Fitness boot camps offer an opportunity to build your strength and endurance. But make sure you know what to expect before marching into boot camp.By Mayo Clinic Staff
Just as the armed forces are experimenting with changes to boot camp, such as adding exercises similar to those performed in yoga or Pilates, fitness buffs are signing up for boot camp workouts modeled on old-school military training. What's the appeal of a boot camp workout? Building strength, endurance and agility to conquer your daily routine. But are you up to the challenge?
Boot camp workouts can vary, depending on their focus. They generally include an intense mix of aerobic, strength training and speed elements within each class session. One boot camp workout might stress body weight exercises (calisthenics) while another stresses military-style drills.
In most cases, you can expect to do calisthenics — such as pullups, pushups, squats, lunges and crunches — as well as drills and sprints. Some include specific resistance or strength training workouts. A boot camp workout is basically a type of high-intensity interval training (HIIT) — bursts of intense activity alternated with intervals of lighter activity. A boot camp workout also can include functional fitness, such as using whole-body, multijoint exercises that simulate movements people do in life.
The goal of a fitness boot camp is to provide a whole-body workout that builds strength and aerobic endurance. Boot camp workouts also attract many people because they may:
- Offer a more challenging, varied and fun workout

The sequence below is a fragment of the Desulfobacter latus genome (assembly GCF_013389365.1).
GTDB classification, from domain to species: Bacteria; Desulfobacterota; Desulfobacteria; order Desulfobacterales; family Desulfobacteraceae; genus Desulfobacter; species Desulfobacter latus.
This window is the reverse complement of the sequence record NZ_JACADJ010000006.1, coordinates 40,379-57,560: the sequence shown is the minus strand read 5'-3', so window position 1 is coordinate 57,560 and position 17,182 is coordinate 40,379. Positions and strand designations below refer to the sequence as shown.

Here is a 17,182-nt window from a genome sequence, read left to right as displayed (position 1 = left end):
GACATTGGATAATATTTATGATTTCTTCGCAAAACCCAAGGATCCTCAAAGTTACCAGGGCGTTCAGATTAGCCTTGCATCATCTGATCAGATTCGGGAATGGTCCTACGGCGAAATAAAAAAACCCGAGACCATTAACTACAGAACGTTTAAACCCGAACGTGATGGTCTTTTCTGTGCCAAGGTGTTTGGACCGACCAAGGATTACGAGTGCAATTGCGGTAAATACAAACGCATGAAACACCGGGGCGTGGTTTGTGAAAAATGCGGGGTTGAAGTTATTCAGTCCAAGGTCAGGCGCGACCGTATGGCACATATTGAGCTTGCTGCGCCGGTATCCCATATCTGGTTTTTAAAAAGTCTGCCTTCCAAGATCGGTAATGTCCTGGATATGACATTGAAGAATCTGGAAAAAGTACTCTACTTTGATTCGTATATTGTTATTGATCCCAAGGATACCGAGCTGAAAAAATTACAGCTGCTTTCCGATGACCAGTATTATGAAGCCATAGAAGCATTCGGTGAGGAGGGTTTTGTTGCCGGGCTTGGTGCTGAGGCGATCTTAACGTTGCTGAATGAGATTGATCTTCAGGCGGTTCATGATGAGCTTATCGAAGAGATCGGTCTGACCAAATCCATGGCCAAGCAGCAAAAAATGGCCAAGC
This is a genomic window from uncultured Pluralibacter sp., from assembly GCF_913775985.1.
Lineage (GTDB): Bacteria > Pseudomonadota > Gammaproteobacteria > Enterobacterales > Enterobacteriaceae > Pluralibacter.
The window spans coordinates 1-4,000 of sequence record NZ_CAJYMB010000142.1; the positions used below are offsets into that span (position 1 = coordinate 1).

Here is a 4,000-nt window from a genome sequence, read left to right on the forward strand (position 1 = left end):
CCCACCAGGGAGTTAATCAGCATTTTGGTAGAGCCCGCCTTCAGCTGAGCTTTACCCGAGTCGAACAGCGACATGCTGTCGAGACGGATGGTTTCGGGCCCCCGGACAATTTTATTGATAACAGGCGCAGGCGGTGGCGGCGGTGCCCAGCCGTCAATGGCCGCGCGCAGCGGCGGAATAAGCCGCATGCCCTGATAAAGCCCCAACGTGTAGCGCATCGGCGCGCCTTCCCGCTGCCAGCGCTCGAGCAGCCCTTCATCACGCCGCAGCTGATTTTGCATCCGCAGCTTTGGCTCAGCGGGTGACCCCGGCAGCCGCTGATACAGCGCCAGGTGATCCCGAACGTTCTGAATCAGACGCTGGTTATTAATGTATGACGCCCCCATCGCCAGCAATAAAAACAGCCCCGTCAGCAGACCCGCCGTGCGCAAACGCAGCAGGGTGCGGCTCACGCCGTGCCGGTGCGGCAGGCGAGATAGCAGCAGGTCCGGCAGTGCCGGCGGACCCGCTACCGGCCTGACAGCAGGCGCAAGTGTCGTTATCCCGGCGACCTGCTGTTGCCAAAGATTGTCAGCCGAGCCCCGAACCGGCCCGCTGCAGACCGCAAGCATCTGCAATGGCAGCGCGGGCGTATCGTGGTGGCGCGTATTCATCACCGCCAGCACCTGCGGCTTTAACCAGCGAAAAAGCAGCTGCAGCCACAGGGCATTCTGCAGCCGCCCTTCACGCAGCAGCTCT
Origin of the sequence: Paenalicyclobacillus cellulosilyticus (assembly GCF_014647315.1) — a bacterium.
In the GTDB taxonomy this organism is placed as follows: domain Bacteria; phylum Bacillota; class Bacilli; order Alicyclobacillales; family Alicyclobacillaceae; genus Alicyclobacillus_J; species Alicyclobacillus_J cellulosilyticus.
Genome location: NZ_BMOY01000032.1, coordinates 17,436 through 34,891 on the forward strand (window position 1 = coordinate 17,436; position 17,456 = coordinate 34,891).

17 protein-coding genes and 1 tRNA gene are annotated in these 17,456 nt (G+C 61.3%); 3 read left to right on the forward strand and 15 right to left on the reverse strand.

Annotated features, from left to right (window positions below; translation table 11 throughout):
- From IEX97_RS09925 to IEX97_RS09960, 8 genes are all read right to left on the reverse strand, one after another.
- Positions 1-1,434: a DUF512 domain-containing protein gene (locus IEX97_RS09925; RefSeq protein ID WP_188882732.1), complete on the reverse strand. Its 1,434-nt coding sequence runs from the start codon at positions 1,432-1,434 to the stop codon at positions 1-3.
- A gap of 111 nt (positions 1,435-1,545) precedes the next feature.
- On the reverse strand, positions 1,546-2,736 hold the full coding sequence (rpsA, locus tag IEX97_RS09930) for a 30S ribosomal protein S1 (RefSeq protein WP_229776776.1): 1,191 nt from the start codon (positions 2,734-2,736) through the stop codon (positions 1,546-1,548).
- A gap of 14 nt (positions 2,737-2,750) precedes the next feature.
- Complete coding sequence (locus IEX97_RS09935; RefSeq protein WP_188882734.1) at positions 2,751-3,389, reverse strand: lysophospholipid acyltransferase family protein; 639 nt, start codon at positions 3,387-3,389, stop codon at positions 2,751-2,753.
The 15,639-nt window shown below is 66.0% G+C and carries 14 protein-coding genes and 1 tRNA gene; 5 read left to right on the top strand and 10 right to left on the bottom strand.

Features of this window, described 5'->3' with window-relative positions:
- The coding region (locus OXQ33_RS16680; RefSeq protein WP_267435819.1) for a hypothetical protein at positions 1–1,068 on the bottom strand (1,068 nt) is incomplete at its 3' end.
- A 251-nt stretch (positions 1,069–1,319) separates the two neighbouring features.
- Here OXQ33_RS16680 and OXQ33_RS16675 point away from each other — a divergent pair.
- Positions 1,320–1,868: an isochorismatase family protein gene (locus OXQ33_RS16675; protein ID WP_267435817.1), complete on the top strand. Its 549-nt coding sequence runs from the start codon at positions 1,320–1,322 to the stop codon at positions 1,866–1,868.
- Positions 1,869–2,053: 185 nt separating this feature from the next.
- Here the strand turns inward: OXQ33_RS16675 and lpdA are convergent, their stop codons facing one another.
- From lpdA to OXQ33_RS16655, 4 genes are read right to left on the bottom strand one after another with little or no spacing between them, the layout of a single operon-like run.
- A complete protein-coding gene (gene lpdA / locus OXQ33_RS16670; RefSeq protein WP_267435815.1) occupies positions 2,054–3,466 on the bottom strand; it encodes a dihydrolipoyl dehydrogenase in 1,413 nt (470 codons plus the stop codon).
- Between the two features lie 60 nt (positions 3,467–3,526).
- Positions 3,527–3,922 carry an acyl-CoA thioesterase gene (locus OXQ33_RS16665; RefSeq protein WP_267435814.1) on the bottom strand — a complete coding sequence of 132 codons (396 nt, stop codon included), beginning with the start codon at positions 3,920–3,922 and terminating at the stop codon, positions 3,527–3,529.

- Require little or no special equipment
- Create a sense of friendship (camaraderie) among the participants
Also, because a boot camp workout generally is done at a higher intensity than moderate aerobic activity, the same health benefits — such as a lower risk of heart disease — can be achieved in less time than in moderate activities such as walking.
Fitness boot camps often appeal to people looking for a more intense workout. Boot camp exercises usually involve ballistic, rapid movements that can be too challenging to those who aren't already in shape.
But if you have a strong foundation of strength and aerobic training, you're probably ready for boot camp. But before you sign up, ask how the program is structured and if there are any prerequisites to assess whether it will be a good fit for you.
If you are older than age 40, are pregnant, haven't exercised for some time or have certain health conditions, it's a good idea to check with your doctor before starting a boot camp class or any new exercise program.
It's also important to let your instructor know if you have health issues or special needs. Also tell the instructor if you have difficulty with a particular exercise. If the movements in the class are new to you, take it slower at first to ensure that the way you are moving is correct. Stop if you get fatigued or tired to the point where your technique breaks down. Skilled instructors are attentive to proper form and technique and can adapt exercises for you.
Opinions are mixed, but boot camp workouts have many fans who say this type of workout is great for improving overall strength and conditioning. This type of high-intensity aerobic interval training also burns more calories in less time compared with moderate aerobic activities, and can improve your cardiovascular health and fitness. HIIT can also improve the amount of muscle versus fat in your body (body composition) and the rate that you burn calories (metabolism). Resistance or strength training also can improve blood sugar control, high cholesterol and high blood pressure, and they may help you lose weight.